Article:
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home : insight & opinion : guest columns June 28, 2016

6/21/2013 10:22:00 AM
Freedom-for-security trade troubling
For the Daily News

Would I rather be a martyr for peace, or overreaching in my advocacy of self-defense? No one likes to be bullied and neither does our country, but the path we alter may be our own when we overreact to tragedies like Sept. 11, 2001.

They were turbulent times when I was in college, too. President Kennedy had been assassinated while I was still a student at Robinson High School, Martin Luther King had been shot in Memphis later, and JFK's brother, Robert, was killed after winning the California primary. These were acts of domestic terrorism. There was an unpopular war and strongly divided opinions about what to do about it.

I had been to Chicago for the Democratic Convention in 1968 and had seen things that made me think the country was coming apart at the seams. At Kent State the National Guard murdered four college students who were demonstrating against the war, and I learned later from one of the guardsmen who participated that they had been given live ammunition before being deployed "to show those commie hippies they can't run the country."

I attended a small rally back on campus put on by Students for a Democratic Society, and since I was a Democrat, and a student, I signed the roster on the clipboard that was passed around by the campus police to identify who attended. I had nothing to hide and was not doing anything wrong - or so I thought.

That was in 1969. I graduated in 1970, stayed on for graduate school a while, married, got a job offer and moved to Gainesville, Fla. Life was good.

In 1973 there was a demonstration on the University of Florida campus there about something concerning foreign policy and government action overseas. I did not attend and, frankly, was no longer interested. But that evening, two men in dark suits with sunglasses showed up at my door and asked to come in.

I said "no," and asked them who they were. They identified themselves with FBI badges and revealed that I was being "watched" because I was a member of the SDS and was in a place where an anti-government demonstration had taken place,

I was a suspect. I laughed out loud. They did not. 

I had been watched, they said, and my phone had been tapped, and they knew who I talked to and what I said. I thought about this, and would have laughed again since there was nothing to hear, but the very idea of it made me fail to see the humor. It had been nearly five years since I had put my name on a list for attending a public meeting on a college campus a thousand miles away.

"We have a file on you," they said. "I bet you do," I answered.

We had a discussion on the porch and exchanged views. For my part, I described a free country where citizens can hold and express opinions different from those in office at the time and not be harassed about it, or have their privacy violated, or be tracked from place to place, or have their employer contacted and questioned about whether they had noticed any suspicious or subversive activity.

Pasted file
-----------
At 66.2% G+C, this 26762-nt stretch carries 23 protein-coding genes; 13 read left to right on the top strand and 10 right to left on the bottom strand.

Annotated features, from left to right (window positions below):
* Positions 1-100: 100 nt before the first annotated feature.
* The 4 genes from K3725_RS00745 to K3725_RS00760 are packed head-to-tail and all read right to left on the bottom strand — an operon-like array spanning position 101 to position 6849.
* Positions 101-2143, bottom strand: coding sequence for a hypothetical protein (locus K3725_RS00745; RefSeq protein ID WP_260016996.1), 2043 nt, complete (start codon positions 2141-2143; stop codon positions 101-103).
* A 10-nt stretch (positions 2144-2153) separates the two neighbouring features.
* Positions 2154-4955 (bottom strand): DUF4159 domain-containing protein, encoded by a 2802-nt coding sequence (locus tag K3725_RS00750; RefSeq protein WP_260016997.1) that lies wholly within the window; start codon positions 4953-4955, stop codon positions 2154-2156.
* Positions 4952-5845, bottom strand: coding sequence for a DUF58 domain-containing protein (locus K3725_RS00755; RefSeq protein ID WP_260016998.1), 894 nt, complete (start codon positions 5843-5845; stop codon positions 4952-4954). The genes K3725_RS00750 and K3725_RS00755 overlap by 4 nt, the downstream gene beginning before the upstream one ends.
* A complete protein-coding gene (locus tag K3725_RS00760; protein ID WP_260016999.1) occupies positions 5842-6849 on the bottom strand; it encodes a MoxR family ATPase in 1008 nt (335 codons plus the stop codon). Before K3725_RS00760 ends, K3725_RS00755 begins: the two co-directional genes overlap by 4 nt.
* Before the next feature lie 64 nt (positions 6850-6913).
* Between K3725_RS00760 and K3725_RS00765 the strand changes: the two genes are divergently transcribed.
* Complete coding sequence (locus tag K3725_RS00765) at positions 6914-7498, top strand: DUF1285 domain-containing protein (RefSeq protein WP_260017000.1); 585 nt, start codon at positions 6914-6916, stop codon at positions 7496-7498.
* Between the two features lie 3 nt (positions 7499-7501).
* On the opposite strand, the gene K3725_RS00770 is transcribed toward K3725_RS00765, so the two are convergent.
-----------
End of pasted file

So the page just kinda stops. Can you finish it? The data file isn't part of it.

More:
That was to happen next; predictably, I lost my job and the one after that, and the one after that. I finally switched to self-employment, which was worse; my boss was completely unreasonable in his expectations of how hard I should work.

From their point of view, the FBI probably thought it had done a service to the country. From mine, it was a different story.

I survived, as did the country, but they were wasting their time and the country's resources poking into my business when nothing I was doing was anything other than what it should have been. I am patriotic enough to have considered the inconvenience part of my duty to my country, but like a lot of things I see supposedly intelligent people do, I thought what they were doing was stupid, and I still do.

Now fast-forward 40 years and give the government sweeping powers to listen to every phone call and read every text message or email everyone might send or receive, and the problem expands. Yes, I know there are terrorists, and I know we have foiled potential attacks, for which I am grateful. But we live in a less-free society as a result, and that bothers me. It bothers me more than the bloodsucking little gnats that have taken up residence here now, and they bother me quite a bit.

I am less sure what to do about the gnats, though, than I am what to do about why terrorists want to harm us. Then as now, I believe every dollar spent at home is better spent than one in a foreign country where we are not welcomed or wanted. And the dynamic of America sending its soldiers and its money to make life better somewhere else has worn itself out with me. That I taught history for 40 years may have something to do with my views, but it is even more revealing to travel to the places where America has come and lent its guiding hand. We are hated in as many places as we are welcomed, if not more.

I am old enough to understand retribution, but Bin Laden is dead, and I have grandchildren now who are the age I was when all this began. If that is not long enough, then will it ever be?

These words, too, will likely be reported in the NSA's national database and probably find their way into their file of unpatriotic commentary, so my name may once again find its way onto a list of "suspicious characters" who doubted the judgment of those in power. Rather than have them do something stupid like last time and misread what I mean, I will be clear: 

A free society deprived of its freedom in the name of national security is no longer free.

If that's too cryptic for them, they can come to my porch again like last time, and I will spell it out for them with words not fit to print. Spare the code breaker's insights and skip the analysis; let's talk.

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